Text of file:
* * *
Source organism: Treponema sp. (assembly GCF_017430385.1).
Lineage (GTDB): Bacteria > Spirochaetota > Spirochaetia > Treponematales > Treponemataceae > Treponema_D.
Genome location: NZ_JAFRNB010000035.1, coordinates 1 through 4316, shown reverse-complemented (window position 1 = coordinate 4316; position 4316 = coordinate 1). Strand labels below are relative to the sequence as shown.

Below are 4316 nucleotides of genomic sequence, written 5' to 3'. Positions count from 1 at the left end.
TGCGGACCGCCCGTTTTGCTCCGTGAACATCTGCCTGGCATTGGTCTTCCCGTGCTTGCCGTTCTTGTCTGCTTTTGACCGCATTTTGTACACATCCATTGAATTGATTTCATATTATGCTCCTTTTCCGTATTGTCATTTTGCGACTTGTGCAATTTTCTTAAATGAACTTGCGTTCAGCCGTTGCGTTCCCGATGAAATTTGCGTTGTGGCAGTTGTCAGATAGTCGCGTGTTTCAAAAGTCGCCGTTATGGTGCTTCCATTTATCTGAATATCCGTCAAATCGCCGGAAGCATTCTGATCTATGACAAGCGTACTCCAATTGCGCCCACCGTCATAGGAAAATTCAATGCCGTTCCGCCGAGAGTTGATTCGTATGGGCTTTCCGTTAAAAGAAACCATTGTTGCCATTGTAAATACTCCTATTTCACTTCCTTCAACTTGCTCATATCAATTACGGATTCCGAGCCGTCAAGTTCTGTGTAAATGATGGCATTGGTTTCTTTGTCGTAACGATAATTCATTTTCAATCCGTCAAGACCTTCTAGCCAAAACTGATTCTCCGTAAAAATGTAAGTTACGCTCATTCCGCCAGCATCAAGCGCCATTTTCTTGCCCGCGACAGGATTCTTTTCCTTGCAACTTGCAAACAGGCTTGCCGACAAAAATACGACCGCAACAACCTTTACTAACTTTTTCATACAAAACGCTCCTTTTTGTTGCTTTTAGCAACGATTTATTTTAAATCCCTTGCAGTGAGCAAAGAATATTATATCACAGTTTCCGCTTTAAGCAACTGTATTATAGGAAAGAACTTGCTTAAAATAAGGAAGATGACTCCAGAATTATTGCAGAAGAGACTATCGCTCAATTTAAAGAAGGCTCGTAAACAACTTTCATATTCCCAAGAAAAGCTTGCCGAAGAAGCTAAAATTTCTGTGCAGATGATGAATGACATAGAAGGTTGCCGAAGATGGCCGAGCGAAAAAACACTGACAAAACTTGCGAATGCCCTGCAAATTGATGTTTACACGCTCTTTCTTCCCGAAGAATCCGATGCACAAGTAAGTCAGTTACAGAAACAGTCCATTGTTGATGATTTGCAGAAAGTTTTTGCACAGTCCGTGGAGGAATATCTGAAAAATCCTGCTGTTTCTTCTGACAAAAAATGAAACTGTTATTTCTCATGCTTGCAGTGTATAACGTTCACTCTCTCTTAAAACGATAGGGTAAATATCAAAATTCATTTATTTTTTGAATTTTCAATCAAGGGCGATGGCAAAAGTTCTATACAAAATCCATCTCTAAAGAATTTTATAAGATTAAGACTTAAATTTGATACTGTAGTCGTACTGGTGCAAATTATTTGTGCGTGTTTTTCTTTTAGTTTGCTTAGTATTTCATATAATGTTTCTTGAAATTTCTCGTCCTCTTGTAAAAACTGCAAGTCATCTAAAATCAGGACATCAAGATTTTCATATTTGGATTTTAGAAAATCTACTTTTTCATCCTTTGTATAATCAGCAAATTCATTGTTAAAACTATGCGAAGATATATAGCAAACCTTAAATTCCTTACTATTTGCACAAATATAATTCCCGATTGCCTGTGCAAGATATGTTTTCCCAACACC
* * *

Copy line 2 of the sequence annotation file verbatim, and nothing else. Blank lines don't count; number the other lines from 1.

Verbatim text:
Lineage (GTDB): Bacteria > Spirochaetota > Spirochaetia > Treponematales > Treponemataceae > Treponema_D.